Tanzania: The journey of a woman pastor with her indigenous community
Voices from the Communion: Rev. Rebecca Maduley Kurubai, the first Maasai woman pastor
(LWI) - “My testimony has been drawing many people to Christ,” says Rev. Rebecca Maduley Kurubai, the first ordained Maasai woman pastor in the Evangelical Lutheran Church in Tanzania (ELCT) Southern Diocese. The Maasai mostly inhabit northern Tanzania and neighboring Kenya, and many of those residing in rural areas live a traditional, semi-nomadic lifestyle in a fast-changing society.
Following her ordination, Kurubai went to work in the city of Iringa in central Tanzania. She is now based at Kidugala Lutheran Seminary in the southern region of Njombe, where she is doing doctoral research. Throughout her ministry, she has continued to dedicate herself to sharing the gospel among her indigenous community, where, she says, people “are hungry for the Word of God.”
Tell us about the early years of your ministry?
I finished my studies in 1999 and after my ordination the same year, I was sent to a very new parish in Iringa. I had nothing to begin with, no office, nowhere to work and just a few dozen people to help me start up a new congregation. We began by building a new church and many people came to watch, to ask questions about how I, a Maasai woman, was allowed to become a pastor because they know that Maasai people live a different life.
Many people came to watch and listen to the gospel and in that first year the congregation grew from less than 40 people to around 1,000 members. We began working with them, organizing not just the practical things but also responding to the spiritual needs. We organized prayers with the elders and went house to house, visiting those who had been Christians, maybe for a long time, but they didn’t come to church any more. Just as Jesus sent out the 70 disciples, so we went, two by two, knocking on doors to share the gospel with people.
What are the main challenges you encountered?
Among the Maasai, families in the rural areas live in simple huts (manyattas) just as in Old Testament times, herding cattle, sheep and goats. Men take care of their flocks, and traditionally they needed several wives and many children to help them. But this way of life cannot be sustained as the number of cattle are decreasing and such families are unable to educate or support their children who are then confined to poverty.
The church is trying to reach out and talk to people, to teach the gospel and help them understand the need for change. I was invited to one meeting last year with around 200 men, to explain and to answer their questions. Normally women are not allowed to attend such gatherings, but they respect the opinions of those who are in leadership and so I am able to influence them. I have seen how my testimony itself has been drawing many people to Christ.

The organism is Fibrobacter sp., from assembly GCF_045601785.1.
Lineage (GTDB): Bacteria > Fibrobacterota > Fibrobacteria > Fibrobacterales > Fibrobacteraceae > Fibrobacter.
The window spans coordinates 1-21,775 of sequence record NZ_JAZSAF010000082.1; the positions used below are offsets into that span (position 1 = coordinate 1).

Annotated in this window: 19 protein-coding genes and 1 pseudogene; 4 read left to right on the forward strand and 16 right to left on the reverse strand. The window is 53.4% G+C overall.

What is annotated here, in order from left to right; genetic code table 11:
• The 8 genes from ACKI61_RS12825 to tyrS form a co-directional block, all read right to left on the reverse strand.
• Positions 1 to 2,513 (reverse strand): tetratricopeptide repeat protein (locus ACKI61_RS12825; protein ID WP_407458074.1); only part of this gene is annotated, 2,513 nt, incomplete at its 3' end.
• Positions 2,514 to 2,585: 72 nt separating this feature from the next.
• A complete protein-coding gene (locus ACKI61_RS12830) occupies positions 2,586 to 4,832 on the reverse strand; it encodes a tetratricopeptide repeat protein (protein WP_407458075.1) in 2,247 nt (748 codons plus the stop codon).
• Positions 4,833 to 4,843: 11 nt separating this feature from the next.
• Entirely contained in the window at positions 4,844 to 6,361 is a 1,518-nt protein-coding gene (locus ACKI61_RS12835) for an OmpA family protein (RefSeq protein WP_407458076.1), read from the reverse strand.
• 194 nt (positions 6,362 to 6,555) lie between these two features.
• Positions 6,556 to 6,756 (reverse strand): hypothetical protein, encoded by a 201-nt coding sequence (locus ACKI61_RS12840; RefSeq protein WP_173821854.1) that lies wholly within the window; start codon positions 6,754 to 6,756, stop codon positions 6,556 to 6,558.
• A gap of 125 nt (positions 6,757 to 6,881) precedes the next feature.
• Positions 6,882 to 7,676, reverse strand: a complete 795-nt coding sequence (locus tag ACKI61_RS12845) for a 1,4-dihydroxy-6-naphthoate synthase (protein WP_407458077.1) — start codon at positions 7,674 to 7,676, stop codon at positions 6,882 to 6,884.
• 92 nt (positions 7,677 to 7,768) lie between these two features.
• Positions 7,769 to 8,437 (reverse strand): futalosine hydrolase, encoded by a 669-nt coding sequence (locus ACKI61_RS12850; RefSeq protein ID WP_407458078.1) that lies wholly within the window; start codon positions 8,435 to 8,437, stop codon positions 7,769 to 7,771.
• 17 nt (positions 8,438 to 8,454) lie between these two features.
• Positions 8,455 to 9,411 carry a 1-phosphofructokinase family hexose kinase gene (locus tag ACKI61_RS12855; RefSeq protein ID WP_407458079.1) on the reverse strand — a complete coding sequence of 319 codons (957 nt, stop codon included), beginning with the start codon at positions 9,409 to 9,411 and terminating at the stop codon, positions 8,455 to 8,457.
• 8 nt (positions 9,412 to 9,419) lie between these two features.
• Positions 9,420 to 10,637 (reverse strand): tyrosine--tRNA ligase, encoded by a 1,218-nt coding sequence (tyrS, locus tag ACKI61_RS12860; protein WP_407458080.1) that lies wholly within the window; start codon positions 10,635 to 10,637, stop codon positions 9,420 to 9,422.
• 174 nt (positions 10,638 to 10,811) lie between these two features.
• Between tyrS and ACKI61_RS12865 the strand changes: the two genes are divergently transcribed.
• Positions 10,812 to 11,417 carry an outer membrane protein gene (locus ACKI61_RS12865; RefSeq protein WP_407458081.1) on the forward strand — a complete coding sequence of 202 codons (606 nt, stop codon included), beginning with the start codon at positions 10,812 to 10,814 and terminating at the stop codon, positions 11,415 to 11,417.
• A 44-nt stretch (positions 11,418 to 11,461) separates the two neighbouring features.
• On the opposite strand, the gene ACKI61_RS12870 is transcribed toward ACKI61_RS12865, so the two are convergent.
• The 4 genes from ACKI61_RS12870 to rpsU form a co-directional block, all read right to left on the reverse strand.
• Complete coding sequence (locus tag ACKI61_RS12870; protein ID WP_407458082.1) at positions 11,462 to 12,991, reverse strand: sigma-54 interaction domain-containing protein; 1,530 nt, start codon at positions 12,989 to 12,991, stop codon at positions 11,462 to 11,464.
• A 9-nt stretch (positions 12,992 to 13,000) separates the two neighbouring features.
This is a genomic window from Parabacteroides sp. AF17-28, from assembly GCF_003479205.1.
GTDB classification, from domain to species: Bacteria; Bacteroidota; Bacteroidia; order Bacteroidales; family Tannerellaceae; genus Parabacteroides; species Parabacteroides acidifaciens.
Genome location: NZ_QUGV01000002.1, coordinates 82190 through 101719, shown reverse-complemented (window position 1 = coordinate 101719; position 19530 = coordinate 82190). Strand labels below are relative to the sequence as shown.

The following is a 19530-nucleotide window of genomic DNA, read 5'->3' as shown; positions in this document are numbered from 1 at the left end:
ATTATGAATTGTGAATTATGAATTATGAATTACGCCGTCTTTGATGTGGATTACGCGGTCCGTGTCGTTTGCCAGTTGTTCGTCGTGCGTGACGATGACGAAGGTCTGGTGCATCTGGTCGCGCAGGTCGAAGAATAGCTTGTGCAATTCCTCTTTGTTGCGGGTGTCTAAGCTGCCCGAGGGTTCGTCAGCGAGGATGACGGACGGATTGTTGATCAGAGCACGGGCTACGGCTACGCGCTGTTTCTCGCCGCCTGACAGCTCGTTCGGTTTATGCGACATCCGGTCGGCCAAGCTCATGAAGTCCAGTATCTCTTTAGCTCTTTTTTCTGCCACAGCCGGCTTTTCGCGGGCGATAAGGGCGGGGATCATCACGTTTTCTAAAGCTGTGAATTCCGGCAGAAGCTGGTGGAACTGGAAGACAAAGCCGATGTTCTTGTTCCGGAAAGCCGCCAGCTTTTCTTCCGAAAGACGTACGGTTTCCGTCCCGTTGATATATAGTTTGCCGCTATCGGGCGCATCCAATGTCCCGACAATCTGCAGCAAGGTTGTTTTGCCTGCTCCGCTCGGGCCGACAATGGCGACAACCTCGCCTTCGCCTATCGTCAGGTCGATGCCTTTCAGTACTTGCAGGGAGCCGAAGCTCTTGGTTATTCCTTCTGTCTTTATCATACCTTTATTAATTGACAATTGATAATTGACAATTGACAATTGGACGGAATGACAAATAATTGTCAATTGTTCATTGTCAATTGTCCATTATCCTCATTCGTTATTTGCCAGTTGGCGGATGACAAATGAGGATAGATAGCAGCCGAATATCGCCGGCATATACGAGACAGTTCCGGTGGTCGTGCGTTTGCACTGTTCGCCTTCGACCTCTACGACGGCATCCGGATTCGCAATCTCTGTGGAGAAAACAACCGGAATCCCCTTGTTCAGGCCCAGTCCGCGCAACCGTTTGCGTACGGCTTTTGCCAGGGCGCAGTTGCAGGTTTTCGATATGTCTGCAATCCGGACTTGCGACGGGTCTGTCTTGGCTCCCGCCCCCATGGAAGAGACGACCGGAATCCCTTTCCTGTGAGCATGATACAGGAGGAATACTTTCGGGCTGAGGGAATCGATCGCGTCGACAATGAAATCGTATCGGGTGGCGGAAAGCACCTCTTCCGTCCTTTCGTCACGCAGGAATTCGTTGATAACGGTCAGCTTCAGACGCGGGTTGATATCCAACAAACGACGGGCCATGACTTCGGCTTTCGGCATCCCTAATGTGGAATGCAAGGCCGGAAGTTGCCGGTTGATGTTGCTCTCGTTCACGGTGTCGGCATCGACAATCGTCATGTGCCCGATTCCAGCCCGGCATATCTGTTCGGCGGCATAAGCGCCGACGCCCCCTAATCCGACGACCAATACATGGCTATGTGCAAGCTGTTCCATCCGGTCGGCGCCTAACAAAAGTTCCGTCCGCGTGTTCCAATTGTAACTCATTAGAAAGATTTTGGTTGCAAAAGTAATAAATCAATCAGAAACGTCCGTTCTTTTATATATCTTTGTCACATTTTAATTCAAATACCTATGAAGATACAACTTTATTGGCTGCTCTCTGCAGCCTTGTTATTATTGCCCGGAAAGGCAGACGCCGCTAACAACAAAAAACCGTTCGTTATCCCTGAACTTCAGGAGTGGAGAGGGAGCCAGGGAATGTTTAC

Today people are more able to understand our message and they are more ready to accept me and my fellow women pastors.
When God first called me to this ministry, it was very difficult. But the Bible tells us to have confidence and to be strengthened by the power of the Holy Spirit. Today people are more able to understand our message and they are more ready to accept me and my fellow women pastors. It takes a lot of time to sit with people, to eat with them, to listen to them.
How can Lutherans in other parts of the world support this ministry?
People in these communities are hungry for the Word of God. Other people pray very hard for this work and we are very grateful for that too.
A lot of the Maasai women now have their own prayer groups and are able to meet more freely. They used to be intimidated as people did not understand them and feared they were coming to change our culture and identity.
Previously, I was also president of a pastors’ forum bringing together Methodists, Pentecostals and leaders of other denominations to pray for change, for reconciliation. In Arusha, where the Maasais are predominant, there is visible unity among them. They gather together to listen to the word of God. I hope, and I wonder, can I bring this change to my community too?
The Lutheran World Federation is a global body that shares the work and love of Christ in the world. In this series, we profile church leaders and staff as they discuss topical issues and set out ideas for building peace and justice in the world, ensuring the churches and communion grow in witness and strength.